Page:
tests performed and were scored on the FRS. Each
participant also underwent cardiac stress testing, which
included stress testing for exercise capacity and heart
rate recovery plus any changes in the heart's electrical
signaling that are typical of decreased blood flow to the
Those with a Framingham score of less than 10 percent
were gauged to be at low risk for future CHD, while
participants with a score between 10 percent and 20 percent
were ranked at intermediate risk for future CHD, and those
with a score higher than 20 percent were judged to be at
high risk of CHD.
Once participants were ranked by Framingham score, the
researchers monitored their health every six months until
death or the end of the study to find out who did or did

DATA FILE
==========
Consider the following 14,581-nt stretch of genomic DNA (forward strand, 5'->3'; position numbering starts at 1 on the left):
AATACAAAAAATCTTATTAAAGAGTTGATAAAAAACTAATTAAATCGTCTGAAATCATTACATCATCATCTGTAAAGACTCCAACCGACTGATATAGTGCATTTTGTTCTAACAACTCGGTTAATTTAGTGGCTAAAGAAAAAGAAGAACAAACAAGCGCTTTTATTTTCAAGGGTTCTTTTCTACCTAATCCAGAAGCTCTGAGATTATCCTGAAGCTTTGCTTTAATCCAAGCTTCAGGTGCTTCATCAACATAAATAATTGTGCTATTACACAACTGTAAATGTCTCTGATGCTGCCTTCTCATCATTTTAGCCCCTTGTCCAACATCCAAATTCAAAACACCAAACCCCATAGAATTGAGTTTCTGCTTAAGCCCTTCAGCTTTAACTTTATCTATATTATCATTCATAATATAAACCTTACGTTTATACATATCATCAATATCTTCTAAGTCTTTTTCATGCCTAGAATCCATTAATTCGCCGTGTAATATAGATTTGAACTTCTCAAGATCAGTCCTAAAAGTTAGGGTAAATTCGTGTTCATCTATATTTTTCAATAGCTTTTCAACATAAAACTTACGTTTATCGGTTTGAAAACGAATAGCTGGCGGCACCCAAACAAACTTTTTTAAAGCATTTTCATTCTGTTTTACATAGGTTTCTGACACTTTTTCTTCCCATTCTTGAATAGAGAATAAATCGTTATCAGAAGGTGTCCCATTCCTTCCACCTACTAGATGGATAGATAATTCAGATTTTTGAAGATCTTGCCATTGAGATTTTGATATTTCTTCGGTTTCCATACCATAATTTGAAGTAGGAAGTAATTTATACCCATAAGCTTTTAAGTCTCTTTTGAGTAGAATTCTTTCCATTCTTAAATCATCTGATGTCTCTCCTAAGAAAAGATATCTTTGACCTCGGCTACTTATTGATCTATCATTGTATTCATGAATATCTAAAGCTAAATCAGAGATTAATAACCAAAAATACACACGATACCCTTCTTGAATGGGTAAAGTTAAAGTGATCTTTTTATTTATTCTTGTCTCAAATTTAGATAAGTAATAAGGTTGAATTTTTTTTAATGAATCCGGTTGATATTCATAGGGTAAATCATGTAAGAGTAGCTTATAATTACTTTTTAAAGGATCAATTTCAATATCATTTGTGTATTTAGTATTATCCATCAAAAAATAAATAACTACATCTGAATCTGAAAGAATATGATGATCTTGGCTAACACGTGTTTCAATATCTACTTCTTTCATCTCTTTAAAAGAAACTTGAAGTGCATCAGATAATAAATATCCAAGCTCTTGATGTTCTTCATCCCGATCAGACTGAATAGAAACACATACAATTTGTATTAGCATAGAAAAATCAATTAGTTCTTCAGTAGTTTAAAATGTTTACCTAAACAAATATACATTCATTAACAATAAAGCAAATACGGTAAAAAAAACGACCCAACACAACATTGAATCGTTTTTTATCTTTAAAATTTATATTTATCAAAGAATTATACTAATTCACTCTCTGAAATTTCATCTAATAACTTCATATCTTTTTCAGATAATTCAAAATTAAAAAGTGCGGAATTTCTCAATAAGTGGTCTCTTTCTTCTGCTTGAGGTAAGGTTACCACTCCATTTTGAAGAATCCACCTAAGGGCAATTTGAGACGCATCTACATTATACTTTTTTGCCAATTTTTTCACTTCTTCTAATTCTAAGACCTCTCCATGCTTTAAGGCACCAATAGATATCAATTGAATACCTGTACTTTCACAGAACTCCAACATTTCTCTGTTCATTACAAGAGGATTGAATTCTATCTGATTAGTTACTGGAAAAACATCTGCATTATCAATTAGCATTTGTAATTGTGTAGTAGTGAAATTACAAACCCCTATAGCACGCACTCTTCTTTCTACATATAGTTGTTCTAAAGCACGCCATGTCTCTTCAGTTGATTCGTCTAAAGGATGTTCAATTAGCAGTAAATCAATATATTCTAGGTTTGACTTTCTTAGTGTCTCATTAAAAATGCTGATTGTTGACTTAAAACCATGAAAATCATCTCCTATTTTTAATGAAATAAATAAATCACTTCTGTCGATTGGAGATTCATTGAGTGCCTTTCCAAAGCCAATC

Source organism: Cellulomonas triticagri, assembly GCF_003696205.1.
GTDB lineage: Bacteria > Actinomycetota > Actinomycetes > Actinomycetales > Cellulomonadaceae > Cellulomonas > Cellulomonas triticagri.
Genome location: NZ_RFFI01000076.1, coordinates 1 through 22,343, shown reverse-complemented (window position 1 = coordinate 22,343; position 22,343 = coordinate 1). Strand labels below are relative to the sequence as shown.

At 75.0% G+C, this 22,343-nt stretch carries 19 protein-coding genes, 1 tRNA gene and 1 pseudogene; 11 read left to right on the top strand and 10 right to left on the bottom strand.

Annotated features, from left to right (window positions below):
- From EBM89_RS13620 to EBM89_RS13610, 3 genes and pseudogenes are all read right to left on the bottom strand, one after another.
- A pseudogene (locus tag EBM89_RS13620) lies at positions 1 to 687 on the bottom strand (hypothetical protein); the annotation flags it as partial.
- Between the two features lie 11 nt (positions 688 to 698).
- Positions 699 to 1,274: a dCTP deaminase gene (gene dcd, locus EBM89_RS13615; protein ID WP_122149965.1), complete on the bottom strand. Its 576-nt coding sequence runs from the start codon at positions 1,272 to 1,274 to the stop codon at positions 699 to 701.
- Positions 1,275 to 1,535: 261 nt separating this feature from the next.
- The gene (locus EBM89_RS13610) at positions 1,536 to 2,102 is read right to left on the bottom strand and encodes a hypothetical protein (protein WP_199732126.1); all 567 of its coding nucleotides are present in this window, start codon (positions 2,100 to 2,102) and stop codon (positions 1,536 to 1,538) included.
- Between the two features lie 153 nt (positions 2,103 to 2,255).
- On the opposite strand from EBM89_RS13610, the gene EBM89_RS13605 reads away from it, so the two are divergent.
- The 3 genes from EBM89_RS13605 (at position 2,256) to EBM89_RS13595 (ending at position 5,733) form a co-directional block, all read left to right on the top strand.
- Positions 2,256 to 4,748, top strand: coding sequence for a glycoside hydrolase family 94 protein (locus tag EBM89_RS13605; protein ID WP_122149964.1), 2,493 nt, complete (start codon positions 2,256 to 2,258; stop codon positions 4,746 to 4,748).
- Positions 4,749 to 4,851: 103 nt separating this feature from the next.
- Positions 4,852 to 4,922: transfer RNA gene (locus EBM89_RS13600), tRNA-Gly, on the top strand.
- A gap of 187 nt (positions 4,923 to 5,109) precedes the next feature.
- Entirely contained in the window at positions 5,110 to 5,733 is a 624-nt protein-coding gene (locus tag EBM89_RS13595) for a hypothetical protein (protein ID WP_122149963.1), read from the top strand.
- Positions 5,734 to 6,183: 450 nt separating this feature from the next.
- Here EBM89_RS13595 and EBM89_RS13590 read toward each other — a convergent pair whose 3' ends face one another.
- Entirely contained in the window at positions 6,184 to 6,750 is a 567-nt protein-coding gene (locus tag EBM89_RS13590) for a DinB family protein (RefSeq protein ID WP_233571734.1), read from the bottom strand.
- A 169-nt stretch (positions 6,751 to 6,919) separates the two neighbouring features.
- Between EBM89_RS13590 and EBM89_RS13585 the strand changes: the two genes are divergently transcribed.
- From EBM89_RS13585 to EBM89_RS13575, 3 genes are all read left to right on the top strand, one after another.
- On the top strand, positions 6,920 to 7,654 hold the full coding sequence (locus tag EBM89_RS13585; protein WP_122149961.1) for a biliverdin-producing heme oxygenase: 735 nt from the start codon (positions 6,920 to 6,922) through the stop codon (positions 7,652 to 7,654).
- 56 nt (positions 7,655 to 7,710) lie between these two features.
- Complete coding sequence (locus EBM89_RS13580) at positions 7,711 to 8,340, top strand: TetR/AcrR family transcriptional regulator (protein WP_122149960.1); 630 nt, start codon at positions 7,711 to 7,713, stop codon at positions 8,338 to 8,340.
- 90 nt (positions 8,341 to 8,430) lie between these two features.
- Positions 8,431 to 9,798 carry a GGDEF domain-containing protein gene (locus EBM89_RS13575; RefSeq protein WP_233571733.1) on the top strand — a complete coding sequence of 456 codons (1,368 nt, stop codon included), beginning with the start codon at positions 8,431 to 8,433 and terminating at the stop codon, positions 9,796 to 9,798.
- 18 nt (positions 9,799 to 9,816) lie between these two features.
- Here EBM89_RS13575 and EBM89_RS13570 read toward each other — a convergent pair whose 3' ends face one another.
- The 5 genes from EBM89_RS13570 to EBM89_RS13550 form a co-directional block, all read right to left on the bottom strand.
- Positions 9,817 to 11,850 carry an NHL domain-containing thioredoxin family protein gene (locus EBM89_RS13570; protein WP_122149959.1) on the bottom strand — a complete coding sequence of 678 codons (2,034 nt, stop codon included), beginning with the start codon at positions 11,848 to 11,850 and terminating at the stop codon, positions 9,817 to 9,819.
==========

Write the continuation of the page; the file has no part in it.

not die from a heart attack or CHD.
Cardiac stress testing is used to gauge how well the
heart works when it has to pump harder and use more oxygen,
for example, while walking on a treadmill. The exercise,
sustained for five to 10 minutes, mimics the strain placed
on the heart when arteries are blocked or narrowed.
The researchers' goal, however, was to determine if
more accurate prediction of whether or not a person will
die from a heart attack could be made by adding exercise
capacity and heart rate recovery to current assessment
techniques that relied mostly on monitoring the heart's
During stress testing, a person's breathing, blood
pressure and heart rate are monitored while the intensity
of their exercising is slowly increased to see how their
heart responds. The amount, in number of beats per minute,